An author who returns to his hometown to deliver a commencement address to a class of graduating high school students has to deal with his feelings for an old flame as well as the advances of a student who has the hots for him.
When Dorothy Stringer High School announces it is to close, all hope seems lost. That is until one of the students finds a flyer on the street offering a reward to anyone who can spend two ... See full summary »
What makes a hero? January, 1986. Campbell Babbitt is a reporter for the New York World, writing a series on a woman who turned the grief of losing a son into civic acts. He falls in love with her, and when she commits suicide, he continues to write made-up stories about her. His editor sends him to New Hampshire to cover the Challenger flight from the town of teacher Christa McAuliffe. The launch is postponed for a few days, giving Campbell time to get to know a group of misfit students whose own teacher killed himself the day Campbell arrives in town. He pieces the story together that led to the suicide, finds himself attracted to a student, and has to sort out his own loss. Written by
The Challenger disaster is shown happening on a Thursday. January 28, 1986 was a Tuesday. See more »
Legends aren't born, they're written. And really that's what we all do, one way or another, when someone we love dies. And not just anyone, but someone extraordinary... Why not a hero? When they up and die, we're left with nothing. Nothing but the task to make them immortal. Only a magnificent epitaph will grant eternal life. And it's up to us, the ones left behind, to write it. However we see fit.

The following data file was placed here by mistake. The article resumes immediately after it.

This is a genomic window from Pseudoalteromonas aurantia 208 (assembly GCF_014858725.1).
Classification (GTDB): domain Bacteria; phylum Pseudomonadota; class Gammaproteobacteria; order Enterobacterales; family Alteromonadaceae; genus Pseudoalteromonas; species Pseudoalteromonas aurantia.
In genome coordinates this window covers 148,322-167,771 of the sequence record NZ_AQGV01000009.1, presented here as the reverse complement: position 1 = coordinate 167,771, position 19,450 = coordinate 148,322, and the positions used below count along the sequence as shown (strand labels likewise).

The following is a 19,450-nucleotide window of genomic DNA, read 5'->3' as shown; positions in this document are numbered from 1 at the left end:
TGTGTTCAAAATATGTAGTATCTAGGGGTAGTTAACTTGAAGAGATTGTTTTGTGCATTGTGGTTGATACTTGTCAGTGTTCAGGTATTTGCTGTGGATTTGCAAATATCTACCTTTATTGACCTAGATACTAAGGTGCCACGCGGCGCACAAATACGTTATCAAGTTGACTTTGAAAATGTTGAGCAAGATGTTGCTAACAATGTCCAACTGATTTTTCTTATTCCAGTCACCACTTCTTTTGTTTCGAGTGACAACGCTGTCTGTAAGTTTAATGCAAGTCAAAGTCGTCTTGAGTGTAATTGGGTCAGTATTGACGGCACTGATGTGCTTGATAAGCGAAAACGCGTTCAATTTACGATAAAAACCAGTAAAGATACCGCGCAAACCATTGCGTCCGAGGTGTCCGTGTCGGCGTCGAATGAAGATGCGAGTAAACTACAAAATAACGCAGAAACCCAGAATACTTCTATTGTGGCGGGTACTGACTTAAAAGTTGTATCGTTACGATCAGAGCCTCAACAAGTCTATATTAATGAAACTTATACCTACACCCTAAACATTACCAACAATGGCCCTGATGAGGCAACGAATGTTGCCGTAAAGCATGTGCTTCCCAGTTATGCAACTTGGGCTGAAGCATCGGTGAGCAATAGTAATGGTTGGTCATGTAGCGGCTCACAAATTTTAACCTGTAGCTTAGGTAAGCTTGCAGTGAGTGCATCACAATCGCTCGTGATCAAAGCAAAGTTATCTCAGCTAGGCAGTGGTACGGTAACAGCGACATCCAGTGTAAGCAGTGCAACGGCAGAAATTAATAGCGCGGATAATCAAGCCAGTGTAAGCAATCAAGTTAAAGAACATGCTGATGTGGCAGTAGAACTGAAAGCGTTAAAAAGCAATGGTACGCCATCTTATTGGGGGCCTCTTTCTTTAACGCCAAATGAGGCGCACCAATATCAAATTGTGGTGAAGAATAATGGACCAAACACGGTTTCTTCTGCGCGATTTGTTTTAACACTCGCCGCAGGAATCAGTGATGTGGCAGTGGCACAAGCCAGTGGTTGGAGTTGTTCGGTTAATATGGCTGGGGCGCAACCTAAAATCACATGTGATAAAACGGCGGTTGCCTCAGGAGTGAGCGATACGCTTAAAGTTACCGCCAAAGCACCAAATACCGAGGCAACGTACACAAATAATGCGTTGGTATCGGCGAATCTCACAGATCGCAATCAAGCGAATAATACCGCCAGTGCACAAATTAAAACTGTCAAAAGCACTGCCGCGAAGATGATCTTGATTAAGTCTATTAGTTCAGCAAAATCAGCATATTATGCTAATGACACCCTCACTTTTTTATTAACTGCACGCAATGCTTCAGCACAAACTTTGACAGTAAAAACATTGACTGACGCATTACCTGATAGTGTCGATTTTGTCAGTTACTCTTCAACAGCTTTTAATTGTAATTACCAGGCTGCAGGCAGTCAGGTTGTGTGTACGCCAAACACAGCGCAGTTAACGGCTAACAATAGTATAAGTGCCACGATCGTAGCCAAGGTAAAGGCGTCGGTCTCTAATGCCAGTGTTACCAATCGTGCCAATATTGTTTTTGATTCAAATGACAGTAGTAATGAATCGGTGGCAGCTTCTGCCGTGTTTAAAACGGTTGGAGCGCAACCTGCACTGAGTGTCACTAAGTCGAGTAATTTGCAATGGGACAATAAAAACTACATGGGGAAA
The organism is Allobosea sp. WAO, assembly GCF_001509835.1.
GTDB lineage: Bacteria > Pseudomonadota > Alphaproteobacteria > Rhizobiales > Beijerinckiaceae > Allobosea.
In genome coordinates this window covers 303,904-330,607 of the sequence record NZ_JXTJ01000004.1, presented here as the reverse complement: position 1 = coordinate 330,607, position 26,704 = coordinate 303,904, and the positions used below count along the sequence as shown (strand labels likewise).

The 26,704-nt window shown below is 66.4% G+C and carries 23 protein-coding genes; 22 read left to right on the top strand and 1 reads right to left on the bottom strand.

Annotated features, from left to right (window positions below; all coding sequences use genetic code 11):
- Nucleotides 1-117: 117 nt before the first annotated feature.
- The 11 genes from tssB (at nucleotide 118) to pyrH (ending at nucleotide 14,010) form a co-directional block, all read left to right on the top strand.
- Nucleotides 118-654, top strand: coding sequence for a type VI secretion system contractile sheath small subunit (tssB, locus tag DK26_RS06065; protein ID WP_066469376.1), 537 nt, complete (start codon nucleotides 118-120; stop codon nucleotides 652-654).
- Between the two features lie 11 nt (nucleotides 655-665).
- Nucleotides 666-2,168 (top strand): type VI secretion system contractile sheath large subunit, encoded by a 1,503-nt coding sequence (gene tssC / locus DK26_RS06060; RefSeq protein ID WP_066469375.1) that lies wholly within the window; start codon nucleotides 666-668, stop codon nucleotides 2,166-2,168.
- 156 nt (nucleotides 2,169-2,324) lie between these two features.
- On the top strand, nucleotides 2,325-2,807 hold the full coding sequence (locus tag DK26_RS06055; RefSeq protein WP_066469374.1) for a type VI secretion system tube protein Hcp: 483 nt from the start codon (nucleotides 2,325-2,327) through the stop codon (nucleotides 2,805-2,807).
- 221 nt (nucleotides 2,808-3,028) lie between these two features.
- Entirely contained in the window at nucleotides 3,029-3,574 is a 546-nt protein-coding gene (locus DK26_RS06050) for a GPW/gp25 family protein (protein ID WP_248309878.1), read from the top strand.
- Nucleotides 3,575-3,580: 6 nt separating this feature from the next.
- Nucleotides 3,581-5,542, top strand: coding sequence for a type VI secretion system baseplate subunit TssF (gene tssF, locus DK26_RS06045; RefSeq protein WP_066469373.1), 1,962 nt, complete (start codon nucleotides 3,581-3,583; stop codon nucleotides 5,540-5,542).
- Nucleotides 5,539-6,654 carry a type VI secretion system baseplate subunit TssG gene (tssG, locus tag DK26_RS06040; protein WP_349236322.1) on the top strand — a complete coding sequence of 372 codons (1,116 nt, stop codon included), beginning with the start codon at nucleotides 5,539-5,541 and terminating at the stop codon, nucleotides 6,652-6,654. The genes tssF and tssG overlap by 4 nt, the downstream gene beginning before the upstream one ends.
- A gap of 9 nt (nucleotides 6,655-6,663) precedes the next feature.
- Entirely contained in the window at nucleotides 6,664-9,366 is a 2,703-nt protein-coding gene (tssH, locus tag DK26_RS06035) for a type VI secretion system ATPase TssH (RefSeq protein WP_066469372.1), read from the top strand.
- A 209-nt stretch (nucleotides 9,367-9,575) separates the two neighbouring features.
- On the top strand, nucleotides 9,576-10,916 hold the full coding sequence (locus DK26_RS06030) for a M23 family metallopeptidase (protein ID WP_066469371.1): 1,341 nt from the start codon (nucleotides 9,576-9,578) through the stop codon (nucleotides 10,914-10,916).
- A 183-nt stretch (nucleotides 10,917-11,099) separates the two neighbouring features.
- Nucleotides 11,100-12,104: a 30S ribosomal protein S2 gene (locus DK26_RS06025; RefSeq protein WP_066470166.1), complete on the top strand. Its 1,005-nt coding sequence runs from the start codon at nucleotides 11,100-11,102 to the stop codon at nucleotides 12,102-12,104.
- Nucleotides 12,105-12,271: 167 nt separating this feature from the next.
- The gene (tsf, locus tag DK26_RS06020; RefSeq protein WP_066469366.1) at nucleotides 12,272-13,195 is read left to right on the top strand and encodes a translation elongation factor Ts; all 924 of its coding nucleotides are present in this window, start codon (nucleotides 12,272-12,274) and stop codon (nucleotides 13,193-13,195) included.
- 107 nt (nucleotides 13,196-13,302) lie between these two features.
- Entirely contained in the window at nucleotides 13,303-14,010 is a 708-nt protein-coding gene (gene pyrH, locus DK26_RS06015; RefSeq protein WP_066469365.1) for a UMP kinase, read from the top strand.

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Came onto here expecting more bad reviews, but was delightfully surprised that the IMDb community has taste. Honestly don't know how this got such a low score, it has to be the only Hollywood drama without the usual happy ending and predictable plot line. (Guess the critics were hoping for another Easy A or a Glee movie, though) The few humorous parts were actually well placed, but a poor attempt at catching fans of films such as 'Superbad' or 'American Pie', as the comedy in such films is only a notch above slapstick and dragged out through the whole length of the title. I'm not exactly sure why I liked it so much, it definitely had a true to life feeling, yet had a few surreal situations. I also felt I could understand all the characters, even those whose parts were in honesty just a time filler. They gave it a bit of fun (Peggy and Fenster) but also added a sense of mystery (Jim). I do feel, however, that in the case of Tess that it could have been explained a little better. When it comes down to it; I hate this genre, yet I like this movie. However, I'd even suggest it to those who enjoy this genre, hoping that they might realise the diamond in the rough.
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